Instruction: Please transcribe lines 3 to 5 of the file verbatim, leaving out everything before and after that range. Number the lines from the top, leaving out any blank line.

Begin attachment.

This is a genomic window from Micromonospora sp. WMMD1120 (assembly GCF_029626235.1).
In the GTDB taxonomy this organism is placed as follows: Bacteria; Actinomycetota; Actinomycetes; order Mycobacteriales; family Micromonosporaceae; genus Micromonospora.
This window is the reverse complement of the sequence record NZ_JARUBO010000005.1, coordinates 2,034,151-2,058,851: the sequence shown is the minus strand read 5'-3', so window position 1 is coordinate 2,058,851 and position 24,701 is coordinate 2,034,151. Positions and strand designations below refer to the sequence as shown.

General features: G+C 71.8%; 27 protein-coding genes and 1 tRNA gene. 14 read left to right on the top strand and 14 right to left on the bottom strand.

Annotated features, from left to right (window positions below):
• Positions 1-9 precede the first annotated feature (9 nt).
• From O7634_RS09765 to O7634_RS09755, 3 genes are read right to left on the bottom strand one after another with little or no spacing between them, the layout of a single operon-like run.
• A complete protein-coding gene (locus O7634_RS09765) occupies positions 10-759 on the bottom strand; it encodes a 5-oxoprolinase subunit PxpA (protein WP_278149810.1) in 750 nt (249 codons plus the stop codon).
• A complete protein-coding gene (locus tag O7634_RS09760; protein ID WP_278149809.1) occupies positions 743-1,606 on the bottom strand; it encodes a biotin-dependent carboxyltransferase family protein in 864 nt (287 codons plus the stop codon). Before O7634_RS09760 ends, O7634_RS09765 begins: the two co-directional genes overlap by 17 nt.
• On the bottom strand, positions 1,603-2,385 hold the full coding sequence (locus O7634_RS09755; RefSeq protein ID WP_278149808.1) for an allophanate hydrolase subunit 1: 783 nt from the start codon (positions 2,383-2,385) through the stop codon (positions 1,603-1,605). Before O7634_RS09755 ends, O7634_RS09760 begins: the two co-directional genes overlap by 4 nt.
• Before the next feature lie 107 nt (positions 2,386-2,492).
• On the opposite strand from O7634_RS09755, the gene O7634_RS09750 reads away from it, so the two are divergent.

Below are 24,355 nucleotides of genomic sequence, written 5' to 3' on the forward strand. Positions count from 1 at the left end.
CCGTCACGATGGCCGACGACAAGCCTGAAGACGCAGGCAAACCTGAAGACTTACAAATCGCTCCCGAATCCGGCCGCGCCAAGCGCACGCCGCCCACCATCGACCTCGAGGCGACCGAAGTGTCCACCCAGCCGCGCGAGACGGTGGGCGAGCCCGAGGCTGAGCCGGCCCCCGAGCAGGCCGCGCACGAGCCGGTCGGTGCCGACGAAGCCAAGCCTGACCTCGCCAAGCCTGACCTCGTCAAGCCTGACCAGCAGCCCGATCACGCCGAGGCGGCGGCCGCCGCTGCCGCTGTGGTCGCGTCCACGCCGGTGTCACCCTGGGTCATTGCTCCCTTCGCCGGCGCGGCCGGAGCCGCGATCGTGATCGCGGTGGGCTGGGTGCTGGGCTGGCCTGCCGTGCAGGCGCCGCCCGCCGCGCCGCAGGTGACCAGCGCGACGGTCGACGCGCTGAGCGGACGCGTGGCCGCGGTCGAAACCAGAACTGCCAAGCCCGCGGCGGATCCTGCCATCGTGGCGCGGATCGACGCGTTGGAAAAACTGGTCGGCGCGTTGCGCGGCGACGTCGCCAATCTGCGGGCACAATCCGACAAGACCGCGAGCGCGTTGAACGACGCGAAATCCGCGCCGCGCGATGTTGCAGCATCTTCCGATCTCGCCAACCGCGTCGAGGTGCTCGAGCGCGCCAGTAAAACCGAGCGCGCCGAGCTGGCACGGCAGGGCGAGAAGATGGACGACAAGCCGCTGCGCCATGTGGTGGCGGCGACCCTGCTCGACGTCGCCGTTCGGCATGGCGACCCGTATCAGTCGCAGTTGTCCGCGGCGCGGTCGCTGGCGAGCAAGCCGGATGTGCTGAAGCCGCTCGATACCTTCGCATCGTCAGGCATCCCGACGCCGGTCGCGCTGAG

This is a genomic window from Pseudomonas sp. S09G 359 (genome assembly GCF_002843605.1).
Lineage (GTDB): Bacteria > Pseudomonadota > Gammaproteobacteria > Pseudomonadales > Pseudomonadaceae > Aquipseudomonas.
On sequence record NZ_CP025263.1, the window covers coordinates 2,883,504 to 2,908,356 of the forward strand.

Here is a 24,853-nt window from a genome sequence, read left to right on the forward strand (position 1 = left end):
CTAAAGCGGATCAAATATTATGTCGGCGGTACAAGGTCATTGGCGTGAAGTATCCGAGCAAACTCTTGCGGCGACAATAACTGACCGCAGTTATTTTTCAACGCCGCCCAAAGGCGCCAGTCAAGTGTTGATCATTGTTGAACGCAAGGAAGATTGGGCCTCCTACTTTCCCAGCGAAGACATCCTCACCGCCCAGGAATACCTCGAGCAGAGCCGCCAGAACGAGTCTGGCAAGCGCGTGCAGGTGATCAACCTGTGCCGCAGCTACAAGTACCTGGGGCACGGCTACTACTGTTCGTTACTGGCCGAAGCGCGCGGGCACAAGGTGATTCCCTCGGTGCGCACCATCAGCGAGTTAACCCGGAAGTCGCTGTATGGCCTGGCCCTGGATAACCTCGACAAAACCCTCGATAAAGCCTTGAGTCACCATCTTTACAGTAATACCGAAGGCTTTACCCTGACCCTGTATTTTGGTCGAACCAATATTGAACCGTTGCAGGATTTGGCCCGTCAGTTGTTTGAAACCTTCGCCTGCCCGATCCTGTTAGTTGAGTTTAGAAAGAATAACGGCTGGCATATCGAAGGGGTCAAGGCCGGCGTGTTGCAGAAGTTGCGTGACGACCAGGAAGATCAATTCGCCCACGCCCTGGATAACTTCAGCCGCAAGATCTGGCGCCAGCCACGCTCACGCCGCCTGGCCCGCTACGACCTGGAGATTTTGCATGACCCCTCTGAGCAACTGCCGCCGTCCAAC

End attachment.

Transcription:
This window is the reverse complement of the sequence record NZ_JARUBO010000005.1, coordinates 2,034,151-2,058,851: the sequence shown is the minus strand read 5'-3', so window position 1 is coordinate 2,058,851 and position 24,701 is coordinate 2,034,151. Positions and strand designations below refer to the sequence as shown.

General features: G+C 71.8%; 27 protein-coding genes and 1 tRNA gene. 14 read left to right on the top strand and 14 right to left on the bottom strand.

Annotated features, from left to right (window positions below):